This page is for discussing and explaining techniques seen in the Filly Funtasia animation series. Due to the unofficial sources, a lot of this will be speculation.
To understand how Filly eyes are made, consider the comparison picture below. On the left we have Bella from the MIPCom trailer, on the right we have Frankie from the Blender Open Movie, Big Buck Bunny.
If we look closely at Bella's left eye, we can see the iris facing towards us, the pupil bulging out, and we don't see the part of the iris facing away from us. Looking at Frankie, we see the exact opposite: the part of the iris that's facing towards us is hidden, the part that's not is visible, and rather than bulging out, the pupil appears to be sunken in.
The reason for this is simple: it is sunken. The way Frankie's eyes – and, upon close inspection, a lot of 3D animated characters' eyes – are modelled is based on real eyes: the iris and pupil are located where the eye curves inward. 3D modellers use this method because it looks more natural, and especially because it catches the light as a real eye would. With light coming from above, the slope of the iris makes it so the top edge is in shadow while the bottom edge is lit up.
Filly eyes, however, are pure spheres that do not curve inward. And yet they catch the light just like normal eyes would. Even though the pupil clearly protrudes over the bottom edge of the iris, it doesn't provide any shadow. The lower part of Bella's eyes is still lighter than the top part. How do modellers do that? By cheating, of course.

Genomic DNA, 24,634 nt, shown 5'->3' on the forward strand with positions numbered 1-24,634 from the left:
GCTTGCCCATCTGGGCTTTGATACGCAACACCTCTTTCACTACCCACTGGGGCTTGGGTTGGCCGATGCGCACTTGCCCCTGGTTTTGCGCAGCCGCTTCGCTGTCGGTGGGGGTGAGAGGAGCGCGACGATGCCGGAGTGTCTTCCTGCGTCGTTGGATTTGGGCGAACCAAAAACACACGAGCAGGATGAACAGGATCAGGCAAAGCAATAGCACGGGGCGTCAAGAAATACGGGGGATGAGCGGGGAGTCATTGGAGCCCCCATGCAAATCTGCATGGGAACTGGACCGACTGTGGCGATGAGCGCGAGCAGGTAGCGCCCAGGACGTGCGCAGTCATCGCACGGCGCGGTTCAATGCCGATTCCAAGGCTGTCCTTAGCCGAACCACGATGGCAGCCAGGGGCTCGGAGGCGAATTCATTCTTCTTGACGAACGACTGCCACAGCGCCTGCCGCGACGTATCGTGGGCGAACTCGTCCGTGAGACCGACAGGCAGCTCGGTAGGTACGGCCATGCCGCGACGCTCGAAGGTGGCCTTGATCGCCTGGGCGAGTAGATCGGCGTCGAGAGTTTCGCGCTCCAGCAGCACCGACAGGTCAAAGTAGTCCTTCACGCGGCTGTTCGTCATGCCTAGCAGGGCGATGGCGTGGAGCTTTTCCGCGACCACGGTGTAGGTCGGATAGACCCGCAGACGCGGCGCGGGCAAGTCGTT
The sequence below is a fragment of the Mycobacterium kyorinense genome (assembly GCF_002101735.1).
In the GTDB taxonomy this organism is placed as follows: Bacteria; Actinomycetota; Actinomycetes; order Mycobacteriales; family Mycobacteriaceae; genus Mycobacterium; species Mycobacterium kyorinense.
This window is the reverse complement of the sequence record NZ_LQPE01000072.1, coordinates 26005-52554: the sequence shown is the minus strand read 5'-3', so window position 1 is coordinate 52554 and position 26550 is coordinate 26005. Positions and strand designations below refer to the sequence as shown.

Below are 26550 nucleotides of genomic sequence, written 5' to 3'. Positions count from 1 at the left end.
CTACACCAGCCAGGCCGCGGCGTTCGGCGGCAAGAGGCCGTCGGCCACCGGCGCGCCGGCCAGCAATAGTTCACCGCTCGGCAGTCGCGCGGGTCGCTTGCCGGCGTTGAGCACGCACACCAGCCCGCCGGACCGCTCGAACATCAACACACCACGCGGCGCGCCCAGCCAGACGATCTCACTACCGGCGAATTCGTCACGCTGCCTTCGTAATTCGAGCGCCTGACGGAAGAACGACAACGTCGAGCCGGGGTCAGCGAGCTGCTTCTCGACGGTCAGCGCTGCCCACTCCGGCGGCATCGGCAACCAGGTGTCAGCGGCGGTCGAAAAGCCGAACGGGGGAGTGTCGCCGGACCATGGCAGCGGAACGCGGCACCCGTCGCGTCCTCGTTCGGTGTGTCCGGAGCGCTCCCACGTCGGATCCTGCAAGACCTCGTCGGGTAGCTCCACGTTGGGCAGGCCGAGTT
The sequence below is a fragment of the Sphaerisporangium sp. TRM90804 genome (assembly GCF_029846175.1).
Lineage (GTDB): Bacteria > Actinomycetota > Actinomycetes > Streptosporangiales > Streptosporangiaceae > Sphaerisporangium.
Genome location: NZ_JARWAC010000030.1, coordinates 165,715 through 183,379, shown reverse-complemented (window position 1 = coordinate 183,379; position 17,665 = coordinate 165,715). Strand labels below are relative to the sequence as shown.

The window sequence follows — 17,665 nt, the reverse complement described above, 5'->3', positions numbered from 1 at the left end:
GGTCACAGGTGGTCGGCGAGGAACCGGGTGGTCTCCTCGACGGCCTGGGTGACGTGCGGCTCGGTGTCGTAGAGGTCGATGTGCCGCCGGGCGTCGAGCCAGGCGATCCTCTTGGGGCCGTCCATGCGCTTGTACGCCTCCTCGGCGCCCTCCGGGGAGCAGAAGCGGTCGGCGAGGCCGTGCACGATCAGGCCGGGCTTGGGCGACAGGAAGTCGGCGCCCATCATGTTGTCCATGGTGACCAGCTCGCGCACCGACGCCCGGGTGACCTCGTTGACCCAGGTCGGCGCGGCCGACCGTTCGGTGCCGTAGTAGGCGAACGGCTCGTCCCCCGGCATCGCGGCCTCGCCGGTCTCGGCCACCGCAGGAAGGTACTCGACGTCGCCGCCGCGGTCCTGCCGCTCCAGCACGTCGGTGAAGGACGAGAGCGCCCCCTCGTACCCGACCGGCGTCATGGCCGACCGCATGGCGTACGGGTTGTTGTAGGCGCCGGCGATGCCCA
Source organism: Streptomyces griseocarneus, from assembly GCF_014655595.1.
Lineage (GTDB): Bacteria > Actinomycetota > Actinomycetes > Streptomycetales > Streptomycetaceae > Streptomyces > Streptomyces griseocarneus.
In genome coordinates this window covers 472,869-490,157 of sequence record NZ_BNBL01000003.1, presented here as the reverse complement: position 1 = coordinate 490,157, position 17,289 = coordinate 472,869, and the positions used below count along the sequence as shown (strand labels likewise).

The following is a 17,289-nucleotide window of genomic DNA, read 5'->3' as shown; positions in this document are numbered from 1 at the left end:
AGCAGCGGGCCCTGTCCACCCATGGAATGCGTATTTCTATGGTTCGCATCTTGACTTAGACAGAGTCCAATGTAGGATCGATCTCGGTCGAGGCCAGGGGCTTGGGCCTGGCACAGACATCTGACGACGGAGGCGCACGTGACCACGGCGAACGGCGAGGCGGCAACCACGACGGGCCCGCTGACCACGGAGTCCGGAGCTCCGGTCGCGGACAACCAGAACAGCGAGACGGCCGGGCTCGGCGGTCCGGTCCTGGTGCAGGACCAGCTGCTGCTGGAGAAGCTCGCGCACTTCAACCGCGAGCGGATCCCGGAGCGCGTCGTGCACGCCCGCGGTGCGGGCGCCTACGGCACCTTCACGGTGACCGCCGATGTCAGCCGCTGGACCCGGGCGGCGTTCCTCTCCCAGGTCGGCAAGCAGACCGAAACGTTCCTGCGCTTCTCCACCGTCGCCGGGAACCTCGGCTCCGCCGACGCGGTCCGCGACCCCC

The method used to create the effect on Filly eyes is called normal maps. Like colour maps or displacement maps, these are textures (images) that, rather than altering colour or geometry, alter the illusion of geometry. Basically, a normal map tells the renderer (the part of the software the converts 3D objects into images) to cast shadows in a manner that would otherwise be impossible. Using normal maps, a completely smooth and flat surface can be made to look rough with valleys and peaks without altering the geometry, without changing the fact that it is smooth and flat. In that respect, normal maps are like bump maps, but bump maps only create the illusion of straight valleys and peaks, while normal maps are directional: those can create the illusion of an angle. Displacement maps can achieve a similar result, but those distort the geometry: they actually change the final shape of an object. Normal maps do not, and it's quite apparent they don't when seen from the side: Filly eyes are still spheres, not curved inward. Likewise, surfaces that appear cracked or rough because of normal maps will look flat when seen from a certain angle.
As to why this approach was chosen, this is possibly because of the sheer size of Filly eyes, or rather the size of their pupils in relation to the rest of their face. Modelling these the standard way would end up making them look like they have saucers in their heads. In side view, such as in the picture shown, the eyes would look freakishly flat.